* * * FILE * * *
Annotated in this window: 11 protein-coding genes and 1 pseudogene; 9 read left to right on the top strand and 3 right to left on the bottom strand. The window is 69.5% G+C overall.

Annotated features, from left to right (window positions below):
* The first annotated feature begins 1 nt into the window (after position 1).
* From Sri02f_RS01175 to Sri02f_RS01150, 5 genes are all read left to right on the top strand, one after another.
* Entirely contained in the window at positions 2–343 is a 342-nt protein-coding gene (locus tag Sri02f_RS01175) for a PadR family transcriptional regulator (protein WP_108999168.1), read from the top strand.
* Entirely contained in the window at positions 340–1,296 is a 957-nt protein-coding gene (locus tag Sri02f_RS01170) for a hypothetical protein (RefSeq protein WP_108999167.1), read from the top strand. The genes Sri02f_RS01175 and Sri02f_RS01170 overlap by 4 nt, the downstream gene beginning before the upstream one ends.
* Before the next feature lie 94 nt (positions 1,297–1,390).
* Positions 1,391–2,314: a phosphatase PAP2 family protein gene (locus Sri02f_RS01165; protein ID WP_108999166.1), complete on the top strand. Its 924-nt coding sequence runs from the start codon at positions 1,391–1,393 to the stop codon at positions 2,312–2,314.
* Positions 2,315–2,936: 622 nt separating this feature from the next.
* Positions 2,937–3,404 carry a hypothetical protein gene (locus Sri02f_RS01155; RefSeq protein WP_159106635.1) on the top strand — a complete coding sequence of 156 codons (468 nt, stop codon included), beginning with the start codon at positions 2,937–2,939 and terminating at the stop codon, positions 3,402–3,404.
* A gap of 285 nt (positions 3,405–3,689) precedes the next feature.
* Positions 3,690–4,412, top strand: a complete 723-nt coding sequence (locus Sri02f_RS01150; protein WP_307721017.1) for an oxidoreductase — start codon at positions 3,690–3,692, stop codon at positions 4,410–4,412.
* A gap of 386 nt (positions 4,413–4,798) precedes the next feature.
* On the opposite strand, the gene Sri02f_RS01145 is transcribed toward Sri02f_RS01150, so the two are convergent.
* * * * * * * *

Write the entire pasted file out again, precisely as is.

Annotated in this window: 11 protein-coding genes and 1 pseudogene; 9 read left to right on the top strand and 3 right to left on the bottom strand. The window is 69.5% G+C overall.

Annotated features, from left to right (window positions below):
* The first annotated feature begins 1 nt into the window (after position 1).
* From Sri02f_RS01175 to Sri02f_RS01150, 5 genes are all read left to right on the top strand, one after another.
* Entirely contained in the window at positions 2–343 is a 342-nt protein-coding gene (locus tag Sri02f_RS01175) for a PadR family transcriptional regulator (protein WP_108999168.1), read from the top strand.
* Entirely contained in the window at positions 340–1,296 is a 957-nt protein-coding gene (locus tag Sri02f_RS01170) for a hypothetical protein (RefSeq protein WP_108999167.1), read from the top strand. The genes Sri02f_RS01175 and Sri02f_RS01170 overlap by 4 nt, the downstream gene beginning before the upstream one ends.
* Before the next feature lie 94 nt (positions 1,297–1,390).
* Positions 1,391–2,314: a phosphatase PAP2 family protein gene (locus Sri02f_RS01165; protein ID WP_108999166.1), complete on the top strand. Its 924-nt coding sequence runs from the start codon at positions 1,391–1,393 to the stop codon at positions 2,312–2,314.
* Positions 2,315–2,936: 622 nt separating this feature from the next.
* Positions 2,937–3,404 carry a hypothetical protein gene (locus Sri02f_RS01155; RefSeq protein WP_159106635.1) on the top strand — a complete coding sequence of 156 codons (468 nt, stop codon included), beginning with the start codon at positions 2,937–2,939 and terminating at the stop codon, positions 3,402–3,404.
* A gap of 285 nt (positions 3,405–3,689) precedes the next feature.
* Positions 3,690–4,412, top strand: a complete 723-nt coding sequence (locus Sri02f_RS01150; protein WP_307721017.1) for an oxidoreductase — start codon at positions 3,690–3,692, stop codon at positions 4,410–4,412.
* A gap of 386 nt (positions 4,413–4,798) precedes the next feature.
* On the opposite strand, the gene Sri02f_RS01145 is transcribed toward Sri02f_RS01150, so the two are convergent.